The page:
A- and V-pattern strabismus are unique forms of vertical incomitant strabismus characterized by a change in the horizontal deviation from the primary position to the upgaze and downgaze [1]. The A pattern generally indicates a difference in exodeviation between the upgaze and downgaze of greater than 10 prism diopters (PD), and the V pattern indicates a minimum difference of 15 PD [2]. Although the precise etiology and pathogenesis remain unclear, oblique muscle dysfunction is accepted as a predominant mechanism for the A and V patterns [3,4,5,6,7]. The oblique muscle dysfunction etiology indicates that A-pattern strabismus is frequently associated with superior oblique overaction (SOOA), and V-pattern strabismus is closely related to inferior oblique overaction (IOOA).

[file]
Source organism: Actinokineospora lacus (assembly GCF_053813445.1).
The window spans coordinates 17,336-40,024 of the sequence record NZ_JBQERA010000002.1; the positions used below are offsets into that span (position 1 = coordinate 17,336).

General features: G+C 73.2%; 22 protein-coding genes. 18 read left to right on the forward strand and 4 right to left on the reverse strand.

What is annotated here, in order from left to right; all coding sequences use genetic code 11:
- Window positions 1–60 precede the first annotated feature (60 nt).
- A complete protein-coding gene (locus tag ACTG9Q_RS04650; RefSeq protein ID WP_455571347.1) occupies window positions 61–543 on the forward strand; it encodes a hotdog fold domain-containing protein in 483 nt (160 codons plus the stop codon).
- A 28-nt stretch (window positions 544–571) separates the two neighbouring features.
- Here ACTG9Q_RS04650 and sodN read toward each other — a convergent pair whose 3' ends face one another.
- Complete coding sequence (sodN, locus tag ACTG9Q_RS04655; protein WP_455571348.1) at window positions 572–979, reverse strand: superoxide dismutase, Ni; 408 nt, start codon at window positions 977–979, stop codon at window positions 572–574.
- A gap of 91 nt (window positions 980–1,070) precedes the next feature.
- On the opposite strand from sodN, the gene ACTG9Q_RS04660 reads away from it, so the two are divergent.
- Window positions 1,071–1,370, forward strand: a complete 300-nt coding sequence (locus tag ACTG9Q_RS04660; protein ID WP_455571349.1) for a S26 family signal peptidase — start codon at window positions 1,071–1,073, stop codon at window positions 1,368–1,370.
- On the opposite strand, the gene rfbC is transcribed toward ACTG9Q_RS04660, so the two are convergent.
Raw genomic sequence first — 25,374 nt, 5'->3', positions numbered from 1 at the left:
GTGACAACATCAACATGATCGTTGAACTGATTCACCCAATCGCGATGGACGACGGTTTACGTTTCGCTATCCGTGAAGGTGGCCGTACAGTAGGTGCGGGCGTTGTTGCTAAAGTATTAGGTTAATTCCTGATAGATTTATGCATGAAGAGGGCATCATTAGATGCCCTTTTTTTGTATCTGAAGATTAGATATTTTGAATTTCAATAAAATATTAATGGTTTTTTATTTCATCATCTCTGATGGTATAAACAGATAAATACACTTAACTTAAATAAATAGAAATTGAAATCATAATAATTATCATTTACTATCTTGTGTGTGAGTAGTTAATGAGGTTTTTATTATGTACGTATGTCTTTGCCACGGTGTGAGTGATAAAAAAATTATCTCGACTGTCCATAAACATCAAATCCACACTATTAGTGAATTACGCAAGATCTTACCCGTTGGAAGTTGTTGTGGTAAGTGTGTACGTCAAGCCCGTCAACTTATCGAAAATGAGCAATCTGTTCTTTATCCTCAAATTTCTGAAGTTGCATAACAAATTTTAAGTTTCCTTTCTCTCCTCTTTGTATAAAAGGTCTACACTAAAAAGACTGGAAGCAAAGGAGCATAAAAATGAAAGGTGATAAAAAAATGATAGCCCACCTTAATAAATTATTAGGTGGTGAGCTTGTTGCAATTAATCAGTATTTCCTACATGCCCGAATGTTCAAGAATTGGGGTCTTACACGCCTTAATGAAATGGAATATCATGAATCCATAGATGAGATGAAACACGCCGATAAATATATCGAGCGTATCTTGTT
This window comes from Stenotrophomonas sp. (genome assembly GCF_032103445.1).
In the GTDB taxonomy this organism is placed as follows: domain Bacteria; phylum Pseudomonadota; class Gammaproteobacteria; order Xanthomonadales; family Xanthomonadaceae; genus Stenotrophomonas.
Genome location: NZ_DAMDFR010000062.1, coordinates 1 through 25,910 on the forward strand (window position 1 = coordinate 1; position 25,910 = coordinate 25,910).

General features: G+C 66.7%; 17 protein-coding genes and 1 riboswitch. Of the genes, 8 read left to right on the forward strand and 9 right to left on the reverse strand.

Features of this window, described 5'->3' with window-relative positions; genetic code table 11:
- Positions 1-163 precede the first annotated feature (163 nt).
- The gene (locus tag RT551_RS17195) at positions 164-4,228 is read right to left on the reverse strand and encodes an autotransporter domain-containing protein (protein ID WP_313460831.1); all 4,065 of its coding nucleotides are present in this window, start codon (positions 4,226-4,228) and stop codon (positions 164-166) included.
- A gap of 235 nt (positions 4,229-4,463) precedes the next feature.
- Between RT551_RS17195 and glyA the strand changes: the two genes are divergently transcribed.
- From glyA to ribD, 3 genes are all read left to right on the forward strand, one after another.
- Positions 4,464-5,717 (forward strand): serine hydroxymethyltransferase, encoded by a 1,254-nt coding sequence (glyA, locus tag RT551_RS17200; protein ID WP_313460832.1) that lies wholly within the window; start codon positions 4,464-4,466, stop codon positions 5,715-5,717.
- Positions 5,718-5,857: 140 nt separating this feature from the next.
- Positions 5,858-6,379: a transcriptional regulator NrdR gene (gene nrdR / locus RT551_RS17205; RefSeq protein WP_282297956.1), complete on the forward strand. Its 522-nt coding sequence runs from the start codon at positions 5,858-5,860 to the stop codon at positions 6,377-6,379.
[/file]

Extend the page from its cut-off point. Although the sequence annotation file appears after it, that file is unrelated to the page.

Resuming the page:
IOOA in V-pattern strabismus can be divided into two main categories: primary IOOA and secondary IOOA. In the clinic, inferior oblique (IO) weakening procedures are mainly used to treat primary or secondary IOOA and associated V pattern strabismus. For the surgical treatment of IOOA, several different techniques have been developed. Costenbader FD et al. analyzed three different IO weakening procedures and suggested that the effects of myotomy at its origin, recession at the scleral insertion and partial myectomy were similar [8]. Ercan Ozsoy et al. studied the efficacy of IO weakening treatment in 179 patients with IOOA and showed that the cure rates of IO recession, myectomy and anterior transposition were 96%, 98.4% and 93.9%, respectively [9]. Antielevation syndrome was found in patients with IOOA who underwent IO anterior transposition.